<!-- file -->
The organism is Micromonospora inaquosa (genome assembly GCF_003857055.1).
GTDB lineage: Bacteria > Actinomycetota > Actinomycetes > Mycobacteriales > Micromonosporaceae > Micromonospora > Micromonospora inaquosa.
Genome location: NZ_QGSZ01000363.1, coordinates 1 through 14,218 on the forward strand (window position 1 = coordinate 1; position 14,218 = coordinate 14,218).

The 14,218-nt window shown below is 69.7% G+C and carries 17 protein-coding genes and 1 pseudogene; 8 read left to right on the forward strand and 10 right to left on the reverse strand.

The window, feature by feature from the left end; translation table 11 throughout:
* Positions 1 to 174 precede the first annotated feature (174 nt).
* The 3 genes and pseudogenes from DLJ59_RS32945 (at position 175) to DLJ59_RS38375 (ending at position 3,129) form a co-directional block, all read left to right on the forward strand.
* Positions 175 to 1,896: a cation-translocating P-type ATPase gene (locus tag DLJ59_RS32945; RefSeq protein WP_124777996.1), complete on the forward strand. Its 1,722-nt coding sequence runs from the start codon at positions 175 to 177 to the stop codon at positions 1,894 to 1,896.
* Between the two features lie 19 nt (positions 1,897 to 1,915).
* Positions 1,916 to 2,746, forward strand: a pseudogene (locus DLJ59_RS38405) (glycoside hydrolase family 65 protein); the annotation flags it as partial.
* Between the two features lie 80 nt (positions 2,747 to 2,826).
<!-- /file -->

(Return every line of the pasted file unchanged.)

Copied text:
The organism is Micromonospora inaquosa (genome assembly GCF_003857055.1).
GTDB lineage: Bacteria > Actinomycetota > Actinomycetes > Mycobacteriales > Micromonosporaceae > Micromonospora > Micromonospora inaquosa.
Genome location: NZ_QGSZ01000363.1, coordinates 1 through 14,218 on the forward strand (window position 1 = coordinate 1; position 14,218 = coordinate 14,218).

The 14,218-nt window shown below is 69.7% G+C and carries 17 protein-coding genes and 1 pseudogene; 8 read left to right on the forward strand and 10 right to left on the reverse strand.

The window, feature by feature from the left end; translation table 11 throughout:
* Positions 1 to 174 precede the first annotated feature (174 nt).
* The 3 genes and pseudogenes from DLJ59_RS32945 (at position 175) to DLJ59_RS38375 (ending at position 3,129) form a co-directional block, all read left to right on the forward strand.
* Positions 175 to 1,896: a cation-translocating P-type ATPase gene (locus tag DLJ59_RS32945; RefSeq protein WP_124777996.1), complete on the forward strand. Its 1,722-nt coding sequence runs from the start codon at positions 175 to 177 to the stop codon at positions 1,894 to 1,896.
* Between the two features lie 19 nt (positions 1,897 to 1,915).
* Positions 1,916 to 2,746, forward strand: a pseudogene (locus DLJ59_RS38405) (glycoside hydrolase family 65 protein); the annotation flags it as partial.
* Between the two features lie 80 nt (positions 2,747 to 2,826).